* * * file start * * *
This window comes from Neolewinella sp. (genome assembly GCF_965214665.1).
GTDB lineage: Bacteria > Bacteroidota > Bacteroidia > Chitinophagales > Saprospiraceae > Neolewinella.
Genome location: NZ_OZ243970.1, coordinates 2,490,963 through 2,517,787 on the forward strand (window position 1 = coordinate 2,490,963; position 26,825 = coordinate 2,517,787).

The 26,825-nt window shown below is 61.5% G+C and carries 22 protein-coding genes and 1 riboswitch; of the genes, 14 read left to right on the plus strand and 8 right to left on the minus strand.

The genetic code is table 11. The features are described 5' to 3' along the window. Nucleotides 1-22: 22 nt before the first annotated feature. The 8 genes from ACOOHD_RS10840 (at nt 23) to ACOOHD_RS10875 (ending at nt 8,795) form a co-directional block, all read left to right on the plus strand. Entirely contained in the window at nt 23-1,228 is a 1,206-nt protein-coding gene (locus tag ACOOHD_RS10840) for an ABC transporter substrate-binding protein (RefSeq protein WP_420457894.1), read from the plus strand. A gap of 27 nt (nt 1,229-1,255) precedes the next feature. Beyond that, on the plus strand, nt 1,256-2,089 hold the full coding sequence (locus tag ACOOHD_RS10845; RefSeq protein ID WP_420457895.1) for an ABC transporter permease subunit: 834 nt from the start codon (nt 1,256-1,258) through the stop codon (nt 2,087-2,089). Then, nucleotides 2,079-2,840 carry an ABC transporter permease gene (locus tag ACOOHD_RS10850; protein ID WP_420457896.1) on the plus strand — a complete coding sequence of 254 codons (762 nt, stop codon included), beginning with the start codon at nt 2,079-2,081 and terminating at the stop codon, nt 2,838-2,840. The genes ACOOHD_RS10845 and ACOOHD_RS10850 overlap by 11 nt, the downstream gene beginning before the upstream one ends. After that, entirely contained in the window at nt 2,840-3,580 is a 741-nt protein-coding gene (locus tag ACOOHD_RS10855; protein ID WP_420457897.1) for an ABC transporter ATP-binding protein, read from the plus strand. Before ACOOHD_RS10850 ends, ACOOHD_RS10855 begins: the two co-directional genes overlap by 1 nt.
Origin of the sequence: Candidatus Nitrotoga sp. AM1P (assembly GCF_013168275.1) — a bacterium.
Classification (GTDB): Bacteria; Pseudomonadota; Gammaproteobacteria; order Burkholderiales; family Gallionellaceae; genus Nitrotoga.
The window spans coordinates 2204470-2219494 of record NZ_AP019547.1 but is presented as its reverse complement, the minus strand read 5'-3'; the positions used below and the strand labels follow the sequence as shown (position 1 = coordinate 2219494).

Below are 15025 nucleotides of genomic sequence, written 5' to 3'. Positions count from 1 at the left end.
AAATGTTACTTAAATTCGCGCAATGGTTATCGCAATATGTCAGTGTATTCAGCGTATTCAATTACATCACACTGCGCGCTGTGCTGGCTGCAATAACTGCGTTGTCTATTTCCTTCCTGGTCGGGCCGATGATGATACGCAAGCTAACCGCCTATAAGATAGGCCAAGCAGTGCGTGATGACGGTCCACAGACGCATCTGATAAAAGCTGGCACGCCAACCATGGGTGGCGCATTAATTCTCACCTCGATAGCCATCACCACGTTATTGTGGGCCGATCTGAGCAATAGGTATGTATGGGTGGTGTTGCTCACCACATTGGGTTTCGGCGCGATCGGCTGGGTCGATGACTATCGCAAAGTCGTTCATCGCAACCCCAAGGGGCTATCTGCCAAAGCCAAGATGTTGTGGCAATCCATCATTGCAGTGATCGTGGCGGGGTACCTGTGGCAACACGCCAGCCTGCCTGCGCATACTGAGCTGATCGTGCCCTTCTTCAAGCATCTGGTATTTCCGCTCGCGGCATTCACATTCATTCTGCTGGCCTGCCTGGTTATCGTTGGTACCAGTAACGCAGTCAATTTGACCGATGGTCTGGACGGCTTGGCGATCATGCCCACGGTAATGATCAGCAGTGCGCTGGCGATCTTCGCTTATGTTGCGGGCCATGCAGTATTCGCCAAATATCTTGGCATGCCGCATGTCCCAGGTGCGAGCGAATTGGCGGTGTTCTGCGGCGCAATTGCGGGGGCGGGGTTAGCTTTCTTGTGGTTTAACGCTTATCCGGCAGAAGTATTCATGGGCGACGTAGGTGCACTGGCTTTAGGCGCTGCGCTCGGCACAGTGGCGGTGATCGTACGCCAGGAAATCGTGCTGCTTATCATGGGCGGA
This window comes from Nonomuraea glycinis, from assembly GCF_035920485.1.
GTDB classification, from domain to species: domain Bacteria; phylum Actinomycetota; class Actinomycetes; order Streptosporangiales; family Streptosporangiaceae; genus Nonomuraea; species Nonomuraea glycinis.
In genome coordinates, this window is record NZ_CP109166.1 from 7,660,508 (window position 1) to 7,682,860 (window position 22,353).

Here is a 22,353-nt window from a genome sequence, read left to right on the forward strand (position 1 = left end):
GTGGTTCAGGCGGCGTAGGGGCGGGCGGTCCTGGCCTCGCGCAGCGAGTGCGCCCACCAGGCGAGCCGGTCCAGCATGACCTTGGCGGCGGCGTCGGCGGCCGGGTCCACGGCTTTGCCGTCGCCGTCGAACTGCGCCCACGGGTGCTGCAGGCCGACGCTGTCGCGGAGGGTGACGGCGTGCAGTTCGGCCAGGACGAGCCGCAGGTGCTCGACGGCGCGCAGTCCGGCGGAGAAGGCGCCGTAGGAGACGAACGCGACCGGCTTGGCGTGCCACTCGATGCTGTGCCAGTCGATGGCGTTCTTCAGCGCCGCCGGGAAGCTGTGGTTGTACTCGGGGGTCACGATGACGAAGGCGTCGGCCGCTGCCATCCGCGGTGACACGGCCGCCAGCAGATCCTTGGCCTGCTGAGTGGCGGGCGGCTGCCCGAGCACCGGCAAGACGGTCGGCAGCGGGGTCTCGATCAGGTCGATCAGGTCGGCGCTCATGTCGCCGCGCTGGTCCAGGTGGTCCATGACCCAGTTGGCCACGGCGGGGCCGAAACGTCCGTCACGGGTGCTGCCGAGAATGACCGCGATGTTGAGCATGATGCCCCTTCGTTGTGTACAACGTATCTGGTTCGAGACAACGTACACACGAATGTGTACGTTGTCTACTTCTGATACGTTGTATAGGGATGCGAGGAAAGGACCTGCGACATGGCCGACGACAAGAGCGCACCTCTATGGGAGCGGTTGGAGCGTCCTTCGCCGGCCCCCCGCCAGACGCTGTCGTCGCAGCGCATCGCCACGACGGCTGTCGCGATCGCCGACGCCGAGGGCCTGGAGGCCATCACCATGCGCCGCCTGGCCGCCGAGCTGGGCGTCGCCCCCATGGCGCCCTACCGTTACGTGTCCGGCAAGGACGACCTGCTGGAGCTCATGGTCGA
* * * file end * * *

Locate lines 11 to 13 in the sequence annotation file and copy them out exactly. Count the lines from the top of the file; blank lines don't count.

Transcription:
This window comes from Nonomuraea glycinis, from assembly GCF_035920485.1.
GTDB classification, from domain to species: domain Bacteria; phylum Actinomycetota; class Actinomycetes; order Streptosporangiales; family Streptosporangiaceae; genus Nonomuraea; species Nonomuraea glycinis.
In genome coordinates, this window is record NZ_CP109166.1 from 7,660,508 (window position 1) to 7,682,860 (window position 22,353).